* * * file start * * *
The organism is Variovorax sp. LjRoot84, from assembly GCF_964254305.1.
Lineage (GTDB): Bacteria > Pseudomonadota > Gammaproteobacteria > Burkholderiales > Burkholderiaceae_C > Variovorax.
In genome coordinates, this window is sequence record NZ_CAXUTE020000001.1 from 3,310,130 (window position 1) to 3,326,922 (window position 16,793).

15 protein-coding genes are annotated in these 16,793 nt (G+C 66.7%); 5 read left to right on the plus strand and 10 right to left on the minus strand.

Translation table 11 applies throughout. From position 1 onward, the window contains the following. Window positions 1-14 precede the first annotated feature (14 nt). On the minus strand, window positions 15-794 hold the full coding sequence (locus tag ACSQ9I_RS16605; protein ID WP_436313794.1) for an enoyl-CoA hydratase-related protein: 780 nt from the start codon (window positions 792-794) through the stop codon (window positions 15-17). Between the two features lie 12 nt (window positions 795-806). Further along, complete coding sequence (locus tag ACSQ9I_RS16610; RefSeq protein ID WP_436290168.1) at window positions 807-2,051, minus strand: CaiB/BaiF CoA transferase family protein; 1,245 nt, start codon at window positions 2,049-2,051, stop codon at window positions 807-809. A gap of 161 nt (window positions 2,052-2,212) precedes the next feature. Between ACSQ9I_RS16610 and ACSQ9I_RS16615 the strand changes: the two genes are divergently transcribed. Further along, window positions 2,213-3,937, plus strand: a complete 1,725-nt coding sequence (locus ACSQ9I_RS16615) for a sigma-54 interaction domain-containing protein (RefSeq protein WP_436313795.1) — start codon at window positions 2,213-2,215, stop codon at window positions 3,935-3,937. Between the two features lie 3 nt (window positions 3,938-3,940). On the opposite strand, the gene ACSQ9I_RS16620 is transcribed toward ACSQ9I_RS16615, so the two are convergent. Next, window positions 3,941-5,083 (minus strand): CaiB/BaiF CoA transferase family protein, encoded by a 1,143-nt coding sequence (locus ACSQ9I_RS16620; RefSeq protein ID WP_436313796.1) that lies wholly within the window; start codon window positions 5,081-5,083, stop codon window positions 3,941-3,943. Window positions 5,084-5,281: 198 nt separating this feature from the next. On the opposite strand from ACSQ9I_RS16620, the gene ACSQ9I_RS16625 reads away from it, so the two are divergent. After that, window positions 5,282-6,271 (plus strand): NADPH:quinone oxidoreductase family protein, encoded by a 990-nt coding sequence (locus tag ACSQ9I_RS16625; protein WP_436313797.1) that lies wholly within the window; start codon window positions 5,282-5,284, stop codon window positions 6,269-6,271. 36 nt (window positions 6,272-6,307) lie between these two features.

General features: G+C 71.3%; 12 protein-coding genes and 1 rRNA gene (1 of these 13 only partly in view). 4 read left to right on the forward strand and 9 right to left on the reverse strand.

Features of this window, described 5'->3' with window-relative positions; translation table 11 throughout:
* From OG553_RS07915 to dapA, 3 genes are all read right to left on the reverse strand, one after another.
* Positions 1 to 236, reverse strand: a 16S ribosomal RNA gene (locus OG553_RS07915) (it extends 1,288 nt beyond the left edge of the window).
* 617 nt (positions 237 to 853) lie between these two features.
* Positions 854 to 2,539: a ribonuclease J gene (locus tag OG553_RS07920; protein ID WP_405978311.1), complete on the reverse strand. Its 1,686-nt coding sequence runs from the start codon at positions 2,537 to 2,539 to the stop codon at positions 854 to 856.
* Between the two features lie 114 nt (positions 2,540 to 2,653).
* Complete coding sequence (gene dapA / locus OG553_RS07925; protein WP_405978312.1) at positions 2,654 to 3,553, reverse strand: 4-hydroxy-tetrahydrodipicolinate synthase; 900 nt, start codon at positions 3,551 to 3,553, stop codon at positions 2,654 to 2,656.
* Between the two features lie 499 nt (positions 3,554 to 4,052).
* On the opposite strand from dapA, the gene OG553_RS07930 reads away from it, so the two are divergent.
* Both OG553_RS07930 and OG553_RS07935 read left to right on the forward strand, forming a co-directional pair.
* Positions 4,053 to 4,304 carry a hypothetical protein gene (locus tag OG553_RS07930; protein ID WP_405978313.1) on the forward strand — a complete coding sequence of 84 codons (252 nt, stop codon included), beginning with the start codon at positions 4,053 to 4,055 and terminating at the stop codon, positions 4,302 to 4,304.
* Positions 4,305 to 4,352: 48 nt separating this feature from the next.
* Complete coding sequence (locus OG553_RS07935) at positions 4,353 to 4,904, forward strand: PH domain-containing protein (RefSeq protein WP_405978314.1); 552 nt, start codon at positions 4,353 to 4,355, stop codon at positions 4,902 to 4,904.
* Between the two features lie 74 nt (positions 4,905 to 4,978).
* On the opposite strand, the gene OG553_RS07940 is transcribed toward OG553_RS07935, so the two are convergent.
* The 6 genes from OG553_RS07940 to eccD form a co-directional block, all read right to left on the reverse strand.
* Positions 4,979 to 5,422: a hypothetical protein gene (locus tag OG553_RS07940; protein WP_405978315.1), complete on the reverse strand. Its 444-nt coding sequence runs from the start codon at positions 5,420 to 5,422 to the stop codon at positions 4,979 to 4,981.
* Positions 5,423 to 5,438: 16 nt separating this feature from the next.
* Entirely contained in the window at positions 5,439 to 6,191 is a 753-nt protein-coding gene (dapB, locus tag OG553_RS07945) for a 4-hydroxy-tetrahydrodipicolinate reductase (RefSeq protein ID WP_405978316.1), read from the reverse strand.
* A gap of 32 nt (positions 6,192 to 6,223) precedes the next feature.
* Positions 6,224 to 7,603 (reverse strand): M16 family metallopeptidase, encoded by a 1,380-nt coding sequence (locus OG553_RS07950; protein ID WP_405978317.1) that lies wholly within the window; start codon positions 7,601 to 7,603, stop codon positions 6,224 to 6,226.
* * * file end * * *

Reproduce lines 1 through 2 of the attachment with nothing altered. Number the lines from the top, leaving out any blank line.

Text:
The organism is Variovorax sp. LjRoot84, from assembly GCF_964254305.1.
Lineage (GTDB): Bacteria > Pseudomonadota > Gammaproteobacteria > Burkholderiales > Burkholderiaceae_C > Variovorax.